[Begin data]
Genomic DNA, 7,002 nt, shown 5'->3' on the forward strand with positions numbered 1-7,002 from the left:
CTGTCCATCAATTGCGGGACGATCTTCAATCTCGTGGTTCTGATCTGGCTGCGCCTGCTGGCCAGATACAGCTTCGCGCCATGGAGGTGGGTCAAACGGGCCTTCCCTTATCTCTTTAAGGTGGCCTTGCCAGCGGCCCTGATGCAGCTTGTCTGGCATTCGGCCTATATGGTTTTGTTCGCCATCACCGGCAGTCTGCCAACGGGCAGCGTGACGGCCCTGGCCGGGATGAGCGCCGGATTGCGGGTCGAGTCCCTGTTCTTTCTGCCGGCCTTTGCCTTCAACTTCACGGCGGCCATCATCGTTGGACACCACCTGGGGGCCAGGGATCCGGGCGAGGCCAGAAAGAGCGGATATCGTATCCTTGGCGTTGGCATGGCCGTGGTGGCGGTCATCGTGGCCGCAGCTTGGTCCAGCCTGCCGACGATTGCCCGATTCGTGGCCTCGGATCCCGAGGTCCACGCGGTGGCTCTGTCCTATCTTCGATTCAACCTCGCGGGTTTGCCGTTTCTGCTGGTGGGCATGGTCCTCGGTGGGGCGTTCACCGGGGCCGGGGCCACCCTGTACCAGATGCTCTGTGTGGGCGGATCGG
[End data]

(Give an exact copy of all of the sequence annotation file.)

Genomic DNA, 7,002 nt, shown 5'->3' on the forward strand with positions numbered 1-7,002 from the left:
CTGTCCATCAATTGCGGGACGATCTTCAATCTCGTGGTTCTGATCTGGCTGCGCCTGCTGGCCAGATACAGCTTCGCGCCATGGAGGTGGGTCAAACGGGCCTTCCCTTATCTCTTTAAGGTGGCCTTGCCAGCGGCCCTGATGCAGCTTGTCTGGCATTCGGCCTATATGGTTTTGTTCGCCATCACCGGCAGTCTGCCAACGGGCAGCGTGACGGCCCTGGCCGGGATGAGCGCCGGATTGCGGGTCGAGTCCCTGTTCTTTCTGCCGGCCTTTGCCTTCAACTTCACGGCGGCCATCATCGTTGGACACCACCTGGGGGCCAGGGATCCGGGCGAGGCCAGAAAGAGCGGATATCGTATCCTTGGCGTTGGCATGGCCGTGGTGGCGGTCATCGTGGCCGCAGCTTGGTCCAGCCTGCCGACGATTGCCCGATTCGTGGCCTCGGATCCCGAGGTCCACGCGGTGGCTCTGTCCTATCTTCGATTCAACCTCGCGGGTTTGCCGTTTCTGCTGGTGGGCATGGTCCTCGGTGGGGCGTTCACCGGGGCCGGGGCCACCCTGTACCAGATGCTCTGTGTGGGCGGATCGG